Advancing understanding and sustainable management of fresh waters
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Freshwater Communities and the Riverfly Partnership.

 

The Freshwater Biological Association is to become the Riverfly Partnership host from April 2017. The Riverfly Partnership is an independent organisation operating through charitable status of the Freshwater Biological Association. It consists of a network of over 100 supporting organisations representing anglers, conservationists, entomologists, scientists, water course managers and relevant statutory bodies. With over 2400 active volunteers, 35 regional hubs and 1700 sites being monitored, the Riverfly Partnership is an excellent example of citizen science and community involvement in environmental monitoring and management.

Women in the History of Natural Sciences

The Society for the History of Natural History's summer conference will be on the theme of Women in the History of Natural Sciences, to take place in the Lake District, at the University of Cumbria Ambleside Campus on Thursday 15th June and at the Freshwater Biological Association, at Far Sawrey, on Friday 16th June 2017.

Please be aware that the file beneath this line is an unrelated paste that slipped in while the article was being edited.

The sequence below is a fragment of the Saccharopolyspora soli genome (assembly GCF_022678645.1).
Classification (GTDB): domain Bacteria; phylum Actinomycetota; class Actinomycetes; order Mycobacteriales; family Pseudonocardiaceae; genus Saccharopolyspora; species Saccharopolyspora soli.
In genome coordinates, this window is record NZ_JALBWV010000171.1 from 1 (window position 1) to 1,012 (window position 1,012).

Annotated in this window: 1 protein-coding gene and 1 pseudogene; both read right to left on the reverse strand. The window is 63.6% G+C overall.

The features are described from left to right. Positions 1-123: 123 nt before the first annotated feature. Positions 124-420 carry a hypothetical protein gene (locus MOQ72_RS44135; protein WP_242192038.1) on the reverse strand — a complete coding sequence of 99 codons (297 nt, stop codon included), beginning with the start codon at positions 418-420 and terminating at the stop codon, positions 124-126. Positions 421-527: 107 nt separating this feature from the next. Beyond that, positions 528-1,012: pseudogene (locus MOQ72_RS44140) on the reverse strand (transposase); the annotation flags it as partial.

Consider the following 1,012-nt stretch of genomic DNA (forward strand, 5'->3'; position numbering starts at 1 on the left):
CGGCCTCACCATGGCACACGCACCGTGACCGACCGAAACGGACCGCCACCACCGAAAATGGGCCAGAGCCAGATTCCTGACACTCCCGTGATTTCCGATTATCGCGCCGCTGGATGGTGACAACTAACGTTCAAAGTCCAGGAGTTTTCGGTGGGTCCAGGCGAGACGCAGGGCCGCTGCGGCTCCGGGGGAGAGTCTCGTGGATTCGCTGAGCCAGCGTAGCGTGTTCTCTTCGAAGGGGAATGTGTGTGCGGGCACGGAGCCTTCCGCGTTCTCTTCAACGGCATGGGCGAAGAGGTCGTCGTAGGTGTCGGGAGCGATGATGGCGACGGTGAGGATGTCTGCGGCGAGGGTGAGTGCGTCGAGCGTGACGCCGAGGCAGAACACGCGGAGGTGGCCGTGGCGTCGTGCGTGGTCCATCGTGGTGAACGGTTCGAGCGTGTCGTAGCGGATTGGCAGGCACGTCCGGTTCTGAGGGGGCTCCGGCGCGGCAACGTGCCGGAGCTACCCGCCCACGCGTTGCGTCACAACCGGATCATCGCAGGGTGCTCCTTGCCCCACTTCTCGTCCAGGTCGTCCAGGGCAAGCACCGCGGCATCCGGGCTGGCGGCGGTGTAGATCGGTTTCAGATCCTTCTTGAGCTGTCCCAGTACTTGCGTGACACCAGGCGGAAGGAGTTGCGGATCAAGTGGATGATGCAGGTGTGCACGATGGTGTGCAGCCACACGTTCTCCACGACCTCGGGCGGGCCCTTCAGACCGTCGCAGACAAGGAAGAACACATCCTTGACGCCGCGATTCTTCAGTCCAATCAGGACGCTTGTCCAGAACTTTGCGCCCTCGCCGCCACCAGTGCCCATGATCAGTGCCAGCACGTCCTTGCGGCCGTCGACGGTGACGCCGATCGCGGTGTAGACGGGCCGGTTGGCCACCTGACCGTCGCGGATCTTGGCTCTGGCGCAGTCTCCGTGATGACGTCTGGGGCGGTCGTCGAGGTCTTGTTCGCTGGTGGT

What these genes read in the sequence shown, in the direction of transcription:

This meeting will focus on the lives, work and stories of less well-known women who have made significant contributions to the life and earth sciences, whether as female virtuosi/ amateurs or as pioneering professionals. Participants can register for both one or two days. http://shnh.org.uk/news/cfp-women-history-natural-science-june-2017/

Early careers, fine sediment and hydroecology: Supporting Good Ecological Status through research

Workshop for PhD students and early career researchers
Environment Agency, Reading. 27 July 2017

Erosion, transport and deposition of fine sediment (organic and inorganic particles <2mm in diameter) are fundamental processes in the hydrogeomorphic cycle, and river systems require a constant supply in order to function. However, excessive sediment delivery can cause serious deleterious effects to aquatic systems both in suspension and by deposition. This is one of the leading causes for failure to meet Good Ecological Status as set out by the EU Water Framework Directive.

 
 
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